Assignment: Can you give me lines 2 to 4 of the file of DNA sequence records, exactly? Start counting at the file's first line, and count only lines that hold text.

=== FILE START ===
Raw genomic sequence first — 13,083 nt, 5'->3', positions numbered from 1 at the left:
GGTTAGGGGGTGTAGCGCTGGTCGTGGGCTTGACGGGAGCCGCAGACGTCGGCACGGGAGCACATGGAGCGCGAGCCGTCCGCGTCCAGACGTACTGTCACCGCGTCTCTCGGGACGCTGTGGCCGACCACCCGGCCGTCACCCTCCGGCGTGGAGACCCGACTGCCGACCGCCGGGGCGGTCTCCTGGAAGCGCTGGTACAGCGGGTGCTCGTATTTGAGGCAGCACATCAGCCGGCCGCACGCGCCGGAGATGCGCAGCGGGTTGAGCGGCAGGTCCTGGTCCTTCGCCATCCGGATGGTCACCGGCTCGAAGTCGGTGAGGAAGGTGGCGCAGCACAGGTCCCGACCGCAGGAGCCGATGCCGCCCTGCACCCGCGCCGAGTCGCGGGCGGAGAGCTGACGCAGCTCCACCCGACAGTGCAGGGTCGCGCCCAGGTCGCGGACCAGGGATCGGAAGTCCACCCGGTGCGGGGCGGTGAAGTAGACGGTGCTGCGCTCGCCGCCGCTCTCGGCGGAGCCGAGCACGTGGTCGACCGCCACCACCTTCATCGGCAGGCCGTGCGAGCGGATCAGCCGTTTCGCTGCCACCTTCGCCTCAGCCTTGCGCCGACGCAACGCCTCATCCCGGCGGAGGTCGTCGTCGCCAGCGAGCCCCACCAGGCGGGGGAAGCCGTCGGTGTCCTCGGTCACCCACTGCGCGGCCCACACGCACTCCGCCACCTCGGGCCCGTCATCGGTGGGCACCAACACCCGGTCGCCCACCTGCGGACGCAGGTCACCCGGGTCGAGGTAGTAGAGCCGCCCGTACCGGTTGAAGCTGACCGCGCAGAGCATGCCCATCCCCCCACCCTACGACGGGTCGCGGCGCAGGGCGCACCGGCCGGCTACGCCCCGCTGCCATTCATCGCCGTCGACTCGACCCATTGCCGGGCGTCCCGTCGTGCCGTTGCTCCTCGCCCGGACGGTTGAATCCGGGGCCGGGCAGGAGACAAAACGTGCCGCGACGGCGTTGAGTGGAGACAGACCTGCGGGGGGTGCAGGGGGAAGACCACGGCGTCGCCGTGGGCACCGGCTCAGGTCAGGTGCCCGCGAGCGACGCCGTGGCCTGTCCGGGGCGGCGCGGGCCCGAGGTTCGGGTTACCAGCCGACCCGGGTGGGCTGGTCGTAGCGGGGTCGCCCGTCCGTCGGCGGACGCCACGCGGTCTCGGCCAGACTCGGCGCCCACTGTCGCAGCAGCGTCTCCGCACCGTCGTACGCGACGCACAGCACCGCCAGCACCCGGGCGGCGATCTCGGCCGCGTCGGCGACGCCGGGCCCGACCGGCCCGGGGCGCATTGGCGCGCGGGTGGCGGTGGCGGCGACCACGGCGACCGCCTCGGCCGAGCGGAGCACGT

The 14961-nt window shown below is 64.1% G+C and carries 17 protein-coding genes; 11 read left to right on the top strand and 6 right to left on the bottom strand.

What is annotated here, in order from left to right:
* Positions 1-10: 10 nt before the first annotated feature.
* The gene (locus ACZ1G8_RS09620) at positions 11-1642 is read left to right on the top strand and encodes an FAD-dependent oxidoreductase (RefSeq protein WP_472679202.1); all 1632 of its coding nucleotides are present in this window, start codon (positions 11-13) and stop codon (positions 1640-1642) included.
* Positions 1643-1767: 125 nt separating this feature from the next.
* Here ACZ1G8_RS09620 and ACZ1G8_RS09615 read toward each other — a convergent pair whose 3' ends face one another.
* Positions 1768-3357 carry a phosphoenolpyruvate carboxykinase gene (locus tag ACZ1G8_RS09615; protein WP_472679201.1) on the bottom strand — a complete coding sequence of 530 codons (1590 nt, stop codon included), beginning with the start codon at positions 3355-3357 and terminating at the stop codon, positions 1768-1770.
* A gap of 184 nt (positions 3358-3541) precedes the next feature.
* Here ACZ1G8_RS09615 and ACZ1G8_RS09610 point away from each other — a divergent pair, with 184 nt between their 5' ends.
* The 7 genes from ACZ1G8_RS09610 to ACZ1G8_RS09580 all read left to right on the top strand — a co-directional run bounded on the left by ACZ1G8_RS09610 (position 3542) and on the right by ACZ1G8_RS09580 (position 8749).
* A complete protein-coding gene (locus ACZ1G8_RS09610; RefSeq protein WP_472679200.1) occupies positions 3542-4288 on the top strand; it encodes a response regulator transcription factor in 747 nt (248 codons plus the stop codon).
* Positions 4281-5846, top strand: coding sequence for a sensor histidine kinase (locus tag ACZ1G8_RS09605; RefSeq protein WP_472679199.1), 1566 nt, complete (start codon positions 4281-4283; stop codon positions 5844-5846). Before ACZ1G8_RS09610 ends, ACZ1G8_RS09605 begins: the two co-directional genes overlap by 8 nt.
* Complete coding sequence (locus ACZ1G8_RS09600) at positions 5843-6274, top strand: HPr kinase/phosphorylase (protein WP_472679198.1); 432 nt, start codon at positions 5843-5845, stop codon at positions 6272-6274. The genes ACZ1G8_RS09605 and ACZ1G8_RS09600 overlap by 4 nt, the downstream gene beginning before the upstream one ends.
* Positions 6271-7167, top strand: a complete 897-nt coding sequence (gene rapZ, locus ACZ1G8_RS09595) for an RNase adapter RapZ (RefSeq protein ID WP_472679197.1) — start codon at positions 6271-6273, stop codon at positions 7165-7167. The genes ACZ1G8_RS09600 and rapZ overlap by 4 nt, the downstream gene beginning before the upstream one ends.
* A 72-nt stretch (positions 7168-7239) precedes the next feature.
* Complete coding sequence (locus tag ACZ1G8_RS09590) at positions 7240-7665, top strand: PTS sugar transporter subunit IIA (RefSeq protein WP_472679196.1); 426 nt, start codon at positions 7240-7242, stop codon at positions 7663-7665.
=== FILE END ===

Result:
GGTTAGGGGGTGTAGCGCTGGTCGTGGGCTTGACGGGAGCCGCAGACGTCGGCACGGGAGCACATGGAGCGCGAGCCGTCCGCGTCCAGACGTACTGTCACCGCGTCTCTCGGGACGCTGTGGCCGACCACCCGGCCGTCACCCTCCGGCGTGGAGACCCGACTGCCGACCGCCGGGGCGGTCTCCTGGAAGCGCTGGTACAGCGGGTGCTCGTATTTGAGGCAGCACATCAGCCGGCCGCACGCGCCGGAGATGCGCAGCGGGTTGAGCGGCAGGTCCTGGTCCTTCGCCATCCGGATGGTCACCGGCTCGAAGTCGGTGAGGAAGGTGGCGCAGCACAGGTCCCGACCGCAGGAGCCGATGCCGCCCTGCACCCGCGCCGAGTCGCGGGCGGAGAGCTGACGCAGCTCCACCCGACAGTGCAGGGTCGCGCCCAGGTCGCGGACCAGGGATCGGAAGTCCACCCGGTGCGGGGCGGTGAAGTAGACGGTGCTGCGCTCGCCGCCGCTCTCGGCGGAGCCGAGCACGTGGTCGACCGCCACCACCTTCATCGGCAGGCCGTGCGAGCGGATCAGCCGTTTCGCTGCCACCTTCGCCTCAGCCTTGCGCCGACGCAACGCCTCATCCCGGCGGAGGTCGTCGTCGCCAGCGAGCCCCACCAGGCGGGGGAAGCCGTCGGTGTCCTCGGTCACCCACTGCGCGGCCCACACGCACTCCGCCACCTCGGGCCCGTCATCGGTGGGCACCAACACCCGGTCGCCCACCTGCGGACGCAGGTCACCCGGGTCGAGGTAGTAGAGCCGCCCGTACCGGTTGAAGCTGACCGCGCAGAGCATGCCCATCCCCCCACCCTACGACGGGTCGCGGCGCAGGGCGCACCGGCCGGCTACGCCCCGCTGCCATTCATCGCCGTCGACTCGACCCATTGCCGGGCGTCCCGTCGTGCCGTTGCTCCTCGCCCGGACGGTTGAATCCGGGGCCGGGCAGGAGACAAAACGTGCCGCGACGGCGTTGAGTGGAGACAGACCTGCGGGGGGTGCAGGGGGAAGACCACGGCGTCGCCGTGGGCACCGGCTCAGGTCAGGTGCCCGCGAGCGACGCCGTGGCCTGTCCGGGGCGGCGCGGGCCCGAGGTTCGGGTTACCAGCCGACCCGGGTGGGCTGGTCGTAGCGGGGTCGCCCGTCCGTCGGCGGACGCCACGCGGTCTCGGCCAGACTCGGCGCCCACTGTCGCAGCAGCGTCTCCGCACCGTCGTACGCGACGCACAGCACCGCCAGCACCCGGGCGGCGATCTCGGCCGCGTCGGCGACGCCGGGCCCGACCGGCCCGGGGCGCATTGGCGCGCGGGTGGCGGTGGCGGCGACCACGGCGACCGCCTCGGCCGAGCGGAGCACGT

The 14961-nt window shown below is 64.1% G+C and carries 17 protein-coding genes; 11 read left to right on the top strand and 6 right to left on the bottom strand.

What is annotated here, in order from left to right: